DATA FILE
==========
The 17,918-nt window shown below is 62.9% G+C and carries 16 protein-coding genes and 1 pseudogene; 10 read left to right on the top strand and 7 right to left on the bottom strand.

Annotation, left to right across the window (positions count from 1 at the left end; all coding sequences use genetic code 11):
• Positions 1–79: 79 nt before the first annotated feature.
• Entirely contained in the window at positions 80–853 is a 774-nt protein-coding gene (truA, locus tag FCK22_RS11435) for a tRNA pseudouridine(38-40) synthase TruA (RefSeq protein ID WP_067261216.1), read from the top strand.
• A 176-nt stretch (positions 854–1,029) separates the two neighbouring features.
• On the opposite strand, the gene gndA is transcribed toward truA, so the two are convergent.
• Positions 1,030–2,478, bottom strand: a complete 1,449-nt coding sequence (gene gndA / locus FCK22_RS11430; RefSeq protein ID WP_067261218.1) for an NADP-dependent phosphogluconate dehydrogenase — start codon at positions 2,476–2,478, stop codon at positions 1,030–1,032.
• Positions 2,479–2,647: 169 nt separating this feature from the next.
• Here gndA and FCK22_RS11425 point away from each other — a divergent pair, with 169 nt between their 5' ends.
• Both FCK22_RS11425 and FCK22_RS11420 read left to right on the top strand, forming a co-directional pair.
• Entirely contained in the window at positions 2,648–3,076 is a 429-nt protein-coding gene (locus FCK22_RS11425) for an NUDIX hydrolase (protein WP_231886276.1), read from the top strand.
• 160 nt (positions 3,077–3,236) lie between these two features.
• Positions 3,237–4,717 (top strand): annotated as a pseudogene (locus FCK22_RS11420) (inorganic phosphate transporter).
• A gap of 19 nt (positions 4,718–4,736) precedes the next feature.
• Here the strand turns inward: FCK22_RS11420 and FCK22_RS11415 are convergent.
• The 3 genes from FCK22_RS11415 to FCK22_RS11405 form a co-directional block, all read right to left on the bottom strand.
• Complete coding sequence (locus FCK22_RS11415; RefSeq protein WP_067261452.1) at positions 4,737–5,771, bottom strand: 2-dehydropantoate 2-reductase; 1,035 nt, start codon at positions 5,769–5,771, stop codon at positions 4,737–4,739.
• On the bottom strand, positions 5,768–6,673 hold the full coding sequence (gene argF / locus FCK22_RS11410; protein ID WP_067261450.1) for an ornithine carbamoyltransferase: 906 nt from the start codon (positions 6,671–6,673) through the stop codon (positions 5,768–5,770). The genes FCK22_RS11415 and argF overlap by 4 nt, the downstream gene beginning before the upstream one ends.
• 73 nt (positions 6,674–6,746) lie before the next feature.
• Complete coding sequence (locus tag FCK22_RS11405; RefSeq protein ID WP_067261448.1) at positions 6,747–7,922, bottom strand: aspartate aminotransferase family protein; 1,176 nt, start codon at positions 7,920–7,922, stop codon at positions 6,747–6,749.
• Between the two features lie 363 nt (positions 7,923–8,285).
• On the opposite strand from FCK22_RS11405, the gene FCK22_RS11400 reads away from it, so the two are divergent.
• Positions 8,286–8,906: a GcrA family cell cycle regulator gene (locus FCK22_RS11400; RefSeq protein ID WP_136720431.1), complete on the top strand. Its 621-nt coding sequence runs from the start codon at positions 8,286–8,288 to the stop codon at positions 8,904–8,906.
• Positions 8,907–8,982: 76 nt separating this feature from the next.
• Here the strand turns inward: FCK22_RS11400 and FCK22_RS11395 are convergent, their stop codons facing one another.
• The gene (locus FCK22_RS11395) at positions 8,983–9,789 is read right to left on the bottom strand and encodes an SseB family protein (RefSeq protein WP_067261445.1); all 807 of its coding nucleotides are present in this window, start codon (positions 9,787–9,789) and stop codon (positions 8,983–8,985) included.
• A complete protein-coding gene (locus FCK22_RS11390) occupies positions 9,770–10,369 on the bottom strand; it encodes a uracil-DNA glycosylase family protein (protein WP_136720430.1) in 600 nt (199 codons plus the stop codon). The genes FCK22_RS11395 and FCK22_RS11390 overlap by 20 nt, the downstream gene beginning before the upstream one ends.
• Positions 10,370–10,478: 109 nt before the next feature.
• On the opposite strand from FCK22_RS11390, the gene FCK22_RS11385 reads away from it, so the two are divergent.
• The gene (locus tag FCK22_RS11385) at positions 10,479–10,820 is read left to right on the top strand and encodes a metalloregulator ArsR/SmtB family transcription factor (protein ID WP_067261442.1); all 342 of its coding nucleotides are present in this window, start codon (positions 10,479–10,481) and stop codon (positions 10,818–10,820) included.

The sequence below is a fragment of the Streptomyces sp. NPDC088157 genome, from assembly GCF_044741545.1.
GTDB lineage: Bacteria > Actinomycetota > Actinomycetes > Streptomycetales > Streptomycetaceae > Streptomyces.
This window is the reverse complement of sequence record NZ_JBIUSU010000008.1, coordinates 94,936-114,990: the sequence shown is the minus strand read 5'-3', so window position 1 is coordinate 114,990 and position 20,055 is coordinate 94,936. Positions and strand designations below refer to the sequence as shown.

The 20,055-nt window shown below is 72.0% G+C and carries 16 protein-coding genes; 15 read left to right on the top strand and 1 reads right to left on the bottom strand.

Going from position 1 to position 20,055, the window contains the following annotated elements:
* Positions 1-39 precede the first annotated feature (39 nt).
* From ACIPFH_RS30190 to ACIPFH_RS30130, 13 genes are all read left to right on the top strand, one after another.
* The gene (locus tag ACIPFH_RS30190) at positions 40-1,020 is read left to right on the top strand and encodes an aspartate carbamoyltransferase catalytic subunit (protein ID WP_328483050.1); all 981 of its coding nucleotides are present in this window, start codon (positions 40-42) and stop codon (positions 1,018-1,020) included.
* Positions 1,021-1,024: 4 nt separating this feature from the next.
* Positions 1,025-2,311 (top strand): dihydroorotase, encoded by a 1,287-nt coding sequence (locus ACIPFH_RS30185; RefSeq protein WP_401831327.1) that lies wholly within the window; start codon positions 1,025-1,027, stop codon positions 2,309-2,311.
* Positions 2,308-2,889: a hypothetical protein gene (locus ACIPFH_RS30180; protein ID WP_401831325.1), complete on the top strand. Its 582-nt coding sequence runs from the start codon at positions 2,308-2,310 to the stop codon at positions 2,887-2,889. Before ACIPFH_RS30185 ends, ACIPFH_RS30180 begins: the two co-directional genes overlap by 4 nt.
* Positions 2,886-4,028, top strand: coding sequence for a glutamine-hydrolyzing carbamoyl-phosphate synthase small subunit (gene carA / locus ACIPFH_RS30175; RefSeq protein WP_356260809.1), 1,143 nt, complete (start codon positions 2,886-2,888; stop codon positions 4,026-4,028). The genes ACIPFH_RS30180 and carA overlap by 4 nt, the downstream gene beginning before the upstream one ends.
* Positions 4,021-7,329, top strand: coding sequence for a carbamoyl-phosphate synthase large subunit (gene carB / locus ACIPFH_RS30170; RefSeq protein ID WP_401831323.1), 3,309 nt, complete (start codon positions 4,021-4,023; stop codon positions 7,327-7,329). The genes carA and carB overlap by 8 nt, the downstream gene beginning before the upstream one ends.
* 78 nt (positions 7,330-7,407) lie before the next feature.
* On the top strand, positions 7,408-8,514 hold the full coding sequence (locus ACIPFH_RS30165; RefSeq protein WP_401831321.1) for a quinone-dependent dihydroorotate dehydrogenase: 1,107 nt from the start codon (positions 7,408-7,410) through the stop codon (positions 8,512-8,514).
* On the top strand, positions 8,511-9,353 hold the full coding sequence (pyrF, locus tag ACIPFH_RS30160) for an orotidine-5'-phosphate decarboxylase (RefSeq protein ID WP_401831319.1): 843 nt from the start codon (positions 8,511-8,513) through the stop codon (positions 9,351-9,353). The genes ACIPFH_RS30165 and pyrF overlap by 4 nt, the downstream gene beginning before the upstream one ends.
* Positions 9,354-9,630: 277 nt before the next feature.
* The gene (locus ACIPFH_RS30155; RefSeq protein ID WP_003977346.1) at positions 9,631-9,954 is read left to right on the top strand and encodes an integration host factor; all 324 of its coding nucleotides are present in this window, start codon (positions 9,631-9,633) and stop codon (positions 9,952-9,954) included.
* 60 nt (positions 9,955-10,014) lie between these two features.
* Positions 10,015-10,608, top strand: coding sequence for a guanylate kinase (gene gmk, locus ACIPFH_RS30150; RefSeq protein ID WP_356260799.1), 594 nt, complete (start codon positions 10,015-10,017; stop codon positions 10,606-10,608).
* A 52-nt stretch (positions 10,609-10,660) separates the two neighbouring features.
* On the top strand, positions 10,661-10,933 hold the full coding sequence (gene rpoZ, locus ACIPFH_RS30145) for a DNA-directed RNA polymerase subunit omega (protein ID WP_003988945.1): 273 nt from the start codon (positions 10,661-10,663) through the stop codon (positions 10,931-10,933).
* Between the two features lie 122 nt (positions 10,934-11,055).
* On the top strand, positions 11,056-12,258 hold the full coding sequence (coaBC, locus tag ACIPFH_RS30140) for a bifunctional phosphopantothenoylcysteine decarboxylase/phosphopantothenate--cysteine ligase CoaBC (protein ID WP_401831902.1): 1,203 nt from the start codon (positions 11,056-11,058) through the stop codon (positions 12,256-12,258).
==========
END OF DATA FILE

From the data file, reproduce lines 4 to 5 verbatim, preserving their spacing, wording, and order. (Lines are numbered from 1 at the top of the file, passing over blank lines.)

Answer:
• Entirely contained in the window at positions 80–853 is a 774-nt protein-coding gene (truA, locus tag FCK22_RS11435) for a tRNA pseudouridine(38-40) synthase TruA (RefSeq protein ID WP_067261216.1), read from the top strand.
• A 176-nt stretch (positions 854–1,029) separates the two neighbouring features.